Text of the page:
[Albert’s Basement; 2017]
Where the term noise pop has come to characterise a certain lineage of indie groups with ornamental scuff and strain, The Trendees build it straight off the plan. Like Half Japanese and other garage noiseniks before them, the NZ three-piece take the blueprint of a pop song and brick it with paddle pop sticks and asbestos. Guitars gnash, drums spill out the meter and vocals buckle at full tilt as the three-piece render their tunes as unfaithfully as gleefully possible. They’ve lathed some fine renderings for this LP but you can imagine these 7 cuts contorting into completely different beasts every time the band hit the stage.
Going hand in hand with the mangled pop antics are the lyrics (from what you can pluck out): the intimacy of the familiar, passing the time, “boring parties” – small town indifference. The album art is exhibit B – a faceless dilapidated backyard that could easily be hosting its own boring parties in the suburbia of your choice. Whether it comes from a place of bucolic affection or ennui for their hometown of Oamaru I couldn’t say for certain, but I suspect they wouldn’t back either. It’s not a curse, it’s not a blessing; it’s just there.
But despite the dereliction, ‘We Are Sonic Art’ never bleeds into seedy territory. This is daytime noise no doubt about it. And in the ballad-y moments in particular (“Centre of Town”/“Boring Party”) the slightest of a sunny disposition shines through the pandemonium, like an X or Replacements record churned through a cement mixer.
The album title says it all – this band isn’t preoccupied with the politicking of noise as philosophical endeavour. They just play their tunes the only way they know how: fast, loud and combustible, like a steam train on a track laced with pennies. And it’s one beautiful racket.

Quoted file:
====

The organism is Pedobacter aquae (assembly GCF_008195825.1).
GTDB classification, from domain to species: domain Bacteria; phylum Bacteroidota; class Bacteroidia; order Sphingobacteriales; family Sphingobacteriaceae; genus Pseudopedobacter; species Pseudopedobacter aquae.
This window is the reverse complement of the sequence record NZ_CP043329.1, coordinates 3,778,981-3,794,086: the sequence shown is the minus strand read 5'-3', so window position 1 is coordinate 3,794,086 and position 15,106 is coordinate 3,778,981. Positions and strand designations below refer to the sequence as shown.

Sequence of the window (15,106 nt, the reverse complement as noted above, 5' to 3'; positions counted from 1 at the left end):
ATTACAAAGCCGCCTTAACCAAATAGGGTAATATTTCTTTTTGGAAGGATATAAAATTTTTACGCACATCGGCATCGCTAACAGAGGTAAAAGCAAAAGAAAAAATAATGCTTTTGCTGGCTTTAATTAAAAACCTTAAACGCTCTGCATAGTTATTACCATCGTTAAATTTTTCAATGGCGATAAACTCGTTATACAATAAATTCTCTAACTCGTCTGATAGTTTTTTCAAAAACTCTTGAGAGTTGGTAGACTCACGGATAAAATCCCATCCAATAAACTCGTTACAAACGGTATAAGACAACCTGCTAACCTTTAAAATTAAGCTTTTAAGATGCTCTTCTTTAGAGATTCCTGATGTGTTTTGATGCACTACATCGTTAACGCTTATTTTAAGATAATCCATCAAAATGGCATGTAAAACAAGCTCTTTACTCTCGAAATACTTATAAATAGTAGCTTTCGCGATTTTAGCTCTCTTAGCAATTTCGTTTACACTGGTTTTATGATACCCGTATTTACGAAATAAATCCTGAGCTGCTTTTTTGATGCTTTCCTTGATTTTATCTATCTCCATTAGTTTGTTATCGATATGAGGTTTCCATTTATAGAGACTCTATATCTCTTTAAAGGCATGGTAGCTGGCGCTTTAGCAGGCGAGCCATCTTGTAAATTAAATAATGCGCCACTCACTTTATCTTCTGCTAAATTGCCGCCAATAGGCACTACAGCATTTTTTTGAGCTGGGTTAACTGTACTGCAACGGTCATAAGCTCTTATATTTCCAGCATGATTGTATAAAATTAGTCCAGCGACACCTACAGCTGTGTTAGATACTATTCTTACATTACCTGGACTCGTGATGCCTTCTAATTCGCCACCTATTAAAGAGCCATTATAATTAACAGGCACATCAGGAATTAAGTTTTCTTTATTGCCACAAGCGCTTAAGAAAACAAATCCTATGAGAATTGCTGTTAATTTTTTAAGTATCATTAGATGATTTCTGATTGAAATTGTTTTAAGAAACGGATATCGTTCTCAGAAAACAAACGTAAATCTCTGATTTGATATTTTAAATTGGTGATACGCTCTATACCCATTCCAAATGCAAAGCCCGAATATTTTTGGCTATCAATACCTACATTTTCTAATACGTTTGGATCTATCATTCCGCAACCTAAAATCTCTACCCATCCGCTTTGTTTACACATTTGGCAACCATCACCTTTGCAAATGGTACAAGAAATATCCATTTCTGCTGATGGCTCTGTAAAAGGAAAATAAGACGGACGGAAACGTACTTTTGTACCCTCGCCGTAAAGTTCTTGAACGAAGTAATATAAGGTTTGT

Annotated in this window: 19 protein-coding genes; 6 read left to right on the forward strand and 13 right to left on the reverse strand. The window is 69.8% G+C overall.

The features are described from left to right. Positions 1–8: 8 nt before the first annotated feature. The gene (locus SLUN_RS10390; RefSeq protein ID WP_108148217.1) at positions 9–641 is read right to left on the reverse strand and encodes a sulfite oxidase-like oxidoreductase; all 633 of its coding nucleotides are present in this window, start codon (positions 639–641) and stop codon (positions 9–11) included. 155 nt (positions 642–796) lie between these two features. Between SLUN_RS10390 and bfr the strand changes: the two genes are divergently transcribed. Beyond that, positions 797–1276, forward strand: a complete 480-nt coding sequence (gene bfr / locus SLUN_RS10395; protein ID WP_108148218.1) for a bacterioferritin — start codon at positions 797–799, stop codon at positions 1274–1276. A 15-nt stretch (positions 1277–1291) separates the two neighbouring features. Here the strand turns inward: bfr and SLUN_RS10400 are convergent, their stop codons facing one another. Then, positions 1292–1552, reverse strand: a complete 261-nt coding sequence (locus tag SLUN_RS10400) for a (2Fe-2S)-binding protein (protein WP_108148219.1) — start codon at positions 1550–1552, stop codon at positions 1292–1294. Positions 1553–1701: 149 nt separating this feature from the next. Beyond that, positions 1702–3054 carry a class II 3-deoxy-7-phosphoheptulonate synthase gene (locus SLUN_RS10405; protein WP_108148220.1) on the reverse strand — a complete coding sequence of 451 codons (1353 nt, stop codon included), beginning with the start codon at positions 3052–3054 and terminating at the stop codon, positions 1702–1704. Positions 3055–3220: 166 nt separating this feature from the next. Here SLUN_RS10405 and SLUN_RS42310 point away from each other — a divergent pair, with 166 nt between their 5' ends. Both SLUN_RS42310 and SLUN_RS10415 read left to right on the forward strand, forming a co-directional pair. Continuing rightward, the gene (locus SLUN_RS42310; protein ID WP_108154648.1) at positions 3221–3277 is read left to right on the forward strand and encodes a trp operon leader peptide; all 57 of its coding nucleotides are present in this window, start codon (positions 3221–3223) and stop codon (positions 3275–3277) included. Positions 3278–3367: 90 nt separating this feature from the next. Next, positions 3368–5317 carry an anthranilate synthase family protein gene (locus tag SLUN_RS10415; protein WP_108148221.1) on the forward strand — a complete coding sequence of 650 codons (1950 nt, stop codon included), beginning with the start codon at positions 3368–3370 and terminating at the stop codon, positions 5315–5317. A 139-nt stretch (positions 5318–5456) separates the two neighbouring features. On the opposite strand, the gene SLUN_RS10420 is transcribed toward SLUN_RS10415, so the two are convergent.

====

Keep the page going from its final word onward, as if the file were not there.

[Albert’s Basement; 2017]
Spiritual street concrète from Clinton Green/Chun-liang Liu duo Moe Chee recorded live on the steps of the State Library.
Without the ordinary musical watersheds – chord changes, guitar solos, “kick out the jams motherfucker” – what feel like points of ellipsis in the live street performance Testament of the Trinity Cassette feel momentous. A brief ducking in the stream of metropolitan chatter signposts a scene change, and a new stray snatch of conversation comes to the fore.
While the recordings appear to have been compiled in one take there is sufficient narrative to infer an editing process, as the listener is drawn to the counterpoint of the profound and the mundane. From the muffled proselytising of street preachers to thrill-less renditions of the the night before (“what was jennifer dressed as?”), Moe Chee place meaning in the meaninglessness of a thousand idle thoughts vying for conspicuity in the crowded CBD (one that could exist anywhere in the world if it wasn’t for the familiar sting of occa). There are no grand monologues here, just the vibrant hum of the day-to-day.
In the midst of the bulge the performers persist with their strange oscillations – communicating so silently with the crowd that there is never any hint of recognition from their subjects (that is, until the comparative hush of the final movements, where the sea of murmurs subsides into a more serene air of focus). This sensation strikes me as critical to the project – a 7 day impromptu performance at State library forecourt involving sound and movement. For all the movement you can’t see, sound infers it: limbs on percussion, the meditative poses of ceaseless resonances, and the swaying siren song of guest Jen Calloway.
The Mandarin phrase Moe-chee carries many meanings – ‘silent bonding’, ‘unspoken agreement’ – but it’s essence is illustrated perfectly in these recordings. Busking these performers are not, as the lines between musicians and listeners and stage and audience are blurred to reveal the strange dance of civilisation. One where your tantrum over the lack of authentic ramen on the menu reverberates off the scenes of protest out the window. Where the presidential handshake is no more purposeful than the cat shitting on freshly mowed grass.
Testament of the Trinity is a unique exercise in hands off, interactive musique concrète and another strong instalment in our city’s stellar performance art scene. Wish I got to see it in the flesh. You can get the cassette now from Albert’s basement.